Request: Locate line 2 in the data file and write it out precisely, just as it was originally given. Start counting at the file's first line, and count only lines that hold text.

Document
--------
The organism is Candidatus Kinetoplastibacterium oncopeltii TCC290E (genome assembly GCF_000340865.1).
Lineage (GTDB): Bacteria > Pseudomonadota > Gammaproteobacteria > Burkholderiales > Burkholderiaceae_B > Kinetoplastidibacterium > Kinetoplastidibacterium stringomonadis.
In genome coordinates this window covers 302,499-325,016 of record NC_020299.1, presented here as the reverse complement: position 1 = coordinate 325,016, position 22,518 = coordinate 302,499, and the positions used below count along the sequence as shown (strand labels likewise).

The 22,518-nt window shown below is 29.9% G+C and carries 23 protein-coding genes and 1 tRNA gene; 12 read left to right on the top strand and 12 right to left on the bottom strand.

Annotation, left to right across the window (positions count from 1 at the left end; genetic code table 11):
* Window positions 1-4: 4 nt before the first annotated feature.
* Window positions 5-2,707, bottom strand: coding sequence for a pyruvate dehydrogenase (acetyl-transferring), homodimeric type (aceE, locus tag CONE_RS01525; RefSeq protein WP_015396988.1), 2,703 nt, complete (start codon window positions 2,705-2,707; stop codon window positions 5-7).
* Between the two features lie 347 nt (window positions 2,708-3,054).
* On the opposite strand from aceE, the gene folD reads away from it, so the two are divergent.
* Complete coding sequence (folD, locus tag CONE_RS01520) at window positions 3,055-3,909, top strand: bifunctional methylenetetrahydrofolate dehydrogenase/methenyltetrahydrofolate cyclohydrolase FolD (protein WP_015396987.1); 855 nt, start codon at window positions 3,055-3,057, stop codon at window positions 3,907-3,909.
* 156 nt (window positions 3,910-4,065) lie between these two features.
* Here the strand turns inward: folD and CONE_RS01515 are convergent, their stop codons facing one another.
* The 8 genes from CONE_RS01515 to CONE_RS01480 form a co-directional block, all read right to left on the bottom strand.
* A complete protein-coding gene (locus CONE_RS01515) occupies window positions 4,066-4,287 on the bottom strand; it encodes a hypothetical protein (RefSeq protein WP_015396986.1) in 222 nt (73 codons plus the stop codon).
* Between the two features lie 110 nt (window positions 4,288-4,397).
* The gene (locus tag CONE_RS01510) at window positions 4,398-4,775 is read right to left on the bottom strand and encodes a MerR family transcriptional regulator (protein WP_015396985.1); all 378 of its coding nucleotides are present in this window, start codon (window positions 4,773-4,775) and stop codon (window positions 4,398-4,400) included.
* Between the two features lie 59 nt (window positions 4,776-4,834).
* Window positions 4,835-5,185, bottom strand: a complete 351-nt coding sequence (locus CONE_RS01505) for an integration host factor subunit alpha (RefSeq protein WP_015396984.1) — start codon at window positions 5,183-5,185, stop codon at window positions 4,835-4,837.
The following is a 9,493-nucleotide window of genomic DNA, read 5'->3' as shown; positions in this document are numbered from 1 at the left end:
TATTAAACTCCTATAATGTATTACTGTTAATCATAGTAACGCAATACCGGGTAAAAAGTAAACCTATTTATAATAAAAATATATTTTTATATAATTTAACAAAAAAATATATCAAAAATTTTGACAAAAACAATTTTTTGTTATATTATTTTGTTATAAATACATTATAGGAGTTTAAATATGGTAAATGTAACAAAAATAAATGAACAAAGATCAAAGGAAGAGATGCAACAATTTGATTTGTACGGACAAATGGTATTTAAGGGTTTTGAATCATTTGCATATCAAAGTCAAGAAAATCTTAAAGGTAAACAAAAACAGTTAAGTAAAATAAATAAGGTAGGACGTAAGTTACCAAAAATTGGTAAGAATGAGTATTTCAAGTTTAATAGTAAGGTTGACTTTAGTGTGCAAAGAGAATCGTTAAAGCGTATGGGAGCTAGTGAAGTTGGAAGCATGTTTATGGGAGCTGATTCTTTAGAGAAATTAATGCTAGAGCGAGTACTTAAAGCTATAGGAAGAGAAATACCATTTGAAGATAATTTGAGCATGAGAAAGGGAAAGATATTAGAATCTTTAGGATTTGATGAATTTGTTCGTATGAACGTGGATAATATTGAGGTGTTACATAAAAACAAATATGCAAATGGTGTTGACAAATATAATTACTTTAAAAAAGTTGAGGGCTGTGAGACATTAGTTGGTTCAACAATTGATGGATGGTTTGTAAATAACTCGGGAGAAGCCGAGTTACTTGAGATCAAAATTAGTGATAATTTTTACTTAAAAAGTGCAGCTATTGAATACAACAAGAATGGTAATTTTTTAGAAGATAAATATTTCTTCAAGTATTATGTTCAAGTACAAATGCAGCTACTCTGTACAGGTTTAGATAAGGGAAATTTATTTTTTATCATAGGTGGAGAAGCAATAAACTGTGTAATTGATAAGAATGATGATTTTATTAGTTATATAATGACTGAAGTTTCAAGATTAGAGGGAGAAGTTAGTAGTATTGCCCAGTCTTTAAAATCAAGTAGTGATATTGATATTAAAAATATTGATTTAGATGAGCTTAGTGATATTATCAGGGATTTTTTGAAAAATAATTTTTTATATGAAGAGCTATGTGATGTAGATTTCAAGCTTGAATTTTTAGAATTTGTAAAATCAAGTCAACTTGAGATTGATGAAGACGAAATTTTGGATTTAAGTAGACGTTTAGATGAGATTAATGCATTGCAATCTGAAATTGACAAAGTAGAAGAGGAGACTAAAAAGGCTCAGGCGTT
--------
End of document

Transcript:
Lineage (GTDB): Bacteria > Pseudomonadota > Gammaproteobacteria > Burkholderiales > Burkholderiaceae_B > Kinetoplastidibacterium > Kinetoplastidibacterium stringomonadis.